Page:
In February 2019, The Silence Of Others (El silencio de otros) won the Goya award for best documentary of the year. It’s directed by Robert Bahar and Almudena Carracedo and produced by Pedro Almodóvar with his production company Deseo. So, let me add that, also thinking about Damián Szifron’s wonderful Relatos salvajes (2014), it’s clear that I prefer Almodóvar as producer than as director (and I’ve just watched his 2019 movie, Pain And Glory).
But, going back to the documentary, let me say it straight away in two words: it’s beautiful and it’s a must-see. The reason? Given the historical moment we are experiencing, with the extreme right returning to power in almost all European countries, such a powerful testimony must be listened to and supported in every possible way.
The Silence Of Others tells the story of those who don’t want to remain silent and who, despite the fact that the Spanish laws prohibit it, want justice for their relatives who were tortured, killed or disappeared in the years of Franco’s dictatorship and beyond. The case opened by the Argentine judge María Servini takes center stage, with her trying to condemn the criminals who in the years of the dictatorship (between 1936 and 1975) tortured political prisoners, killed them, and even kidnapped newborn children to entrust them to the regime’s families. There are a lot of people who don’t accept that the mortal remains of their family members are still in mass graves without their names testifying their presence and the circumstances that led to their death. The documentary also shows many lawyers and activists who help these people in their struggle for justice.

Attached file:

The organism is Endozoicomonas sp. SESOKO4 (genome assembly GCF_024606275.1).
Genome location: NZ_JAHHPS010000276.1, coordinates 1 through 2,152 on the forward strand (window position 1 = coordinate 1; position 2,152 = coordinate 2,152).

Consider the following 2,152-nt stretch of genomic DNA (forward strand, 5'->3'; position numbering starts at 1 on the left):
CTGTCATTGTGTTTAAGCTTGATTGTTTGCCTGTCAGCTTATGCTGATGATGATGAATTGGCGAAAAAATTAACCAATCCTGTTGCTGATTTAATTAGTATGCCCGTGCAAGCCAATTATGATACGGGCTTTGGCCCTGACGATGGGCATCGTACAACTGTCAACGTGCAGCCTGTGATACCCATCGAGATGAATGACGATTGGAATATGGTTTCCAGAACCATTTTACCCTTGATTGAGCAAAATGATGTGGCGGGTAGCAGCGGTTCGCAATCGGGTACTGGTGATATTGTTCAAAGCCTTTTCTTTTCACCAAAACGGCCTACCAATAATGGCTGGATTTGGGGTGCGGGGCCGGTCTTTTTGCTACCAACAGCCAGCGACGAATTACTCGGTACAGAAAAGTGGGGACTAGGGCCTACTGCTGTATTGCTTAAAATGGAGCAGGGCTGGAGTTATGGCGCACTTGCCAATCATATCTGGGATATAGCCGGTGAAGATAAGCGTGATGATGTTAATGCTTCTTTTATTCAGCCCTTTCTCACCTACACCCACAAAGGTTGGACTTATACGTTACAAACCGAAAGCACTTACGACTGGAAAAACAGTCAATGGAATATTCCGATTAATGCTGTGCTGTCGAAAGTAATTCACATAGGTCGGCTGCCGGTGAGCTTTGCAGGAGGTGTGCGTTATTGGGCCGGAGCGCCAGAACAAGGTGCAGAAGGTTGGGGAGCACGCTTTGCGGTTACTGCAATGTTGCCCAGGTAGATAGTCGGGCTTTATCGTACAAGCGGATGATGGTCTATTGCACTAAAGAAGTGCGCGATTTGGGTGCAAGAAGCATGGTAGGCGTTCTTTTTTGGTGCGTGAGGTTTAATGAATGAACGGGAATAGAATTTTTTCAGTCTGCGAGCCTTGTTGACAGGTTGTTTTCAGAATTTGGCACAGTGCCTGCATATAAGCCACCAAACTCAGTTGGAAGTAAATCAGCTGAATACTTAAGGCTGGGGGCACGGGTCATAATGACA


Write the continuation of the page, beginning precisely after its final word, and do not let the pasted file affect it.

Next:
The documentary angers, moves, amazes… it compares Spain to other countries (especially in Latin America, but not only there) that have lived decades of dictatorships and where criminals have not been able to avoid justice, even after having escaped it for a long time. It’s incredible to see how modern politicians (of the Partido Popular) still defend the fact that there are names of squares and streets dedicated to Franco and his slogans. It’s shocking to see that in Spain nowadays there are people who look proud to do the Roman salute during demonstrations!
The documentary gives voice to the losers of history and shows that they are not defeated, but fighting in the face of a thousand adversities with an unquenchable thirst for justice. And I’d love to tell you that by the end of the documentary everyone has found the justice they seek but unfortunately it wouldn’t be the truth. Indeed, the more time passes by, the more difficult it’s to obtain a proper burial for the remains of the over one hundred thousand people buried in mass graves scattered throughout Spain. More than one hundred thousand! Not to mention the tortured ones, those who worked as slaves to build the fascist monument of the valle de los caídos, the kidnapped children… One question raised by the documentary is the following: why in Latin American countries with terrible dictatorships at the end it was possible to bring to justice the criminals, but it’s impossible to do so in Spain? It would be interesting to understand the reasons behind such inexplicable fact. Meanwhile, everyone should watch The Silence Of Others in order not to forget what happened and to continue to demonstrate that the thirst for justice has not died out and will never die out. Ciao!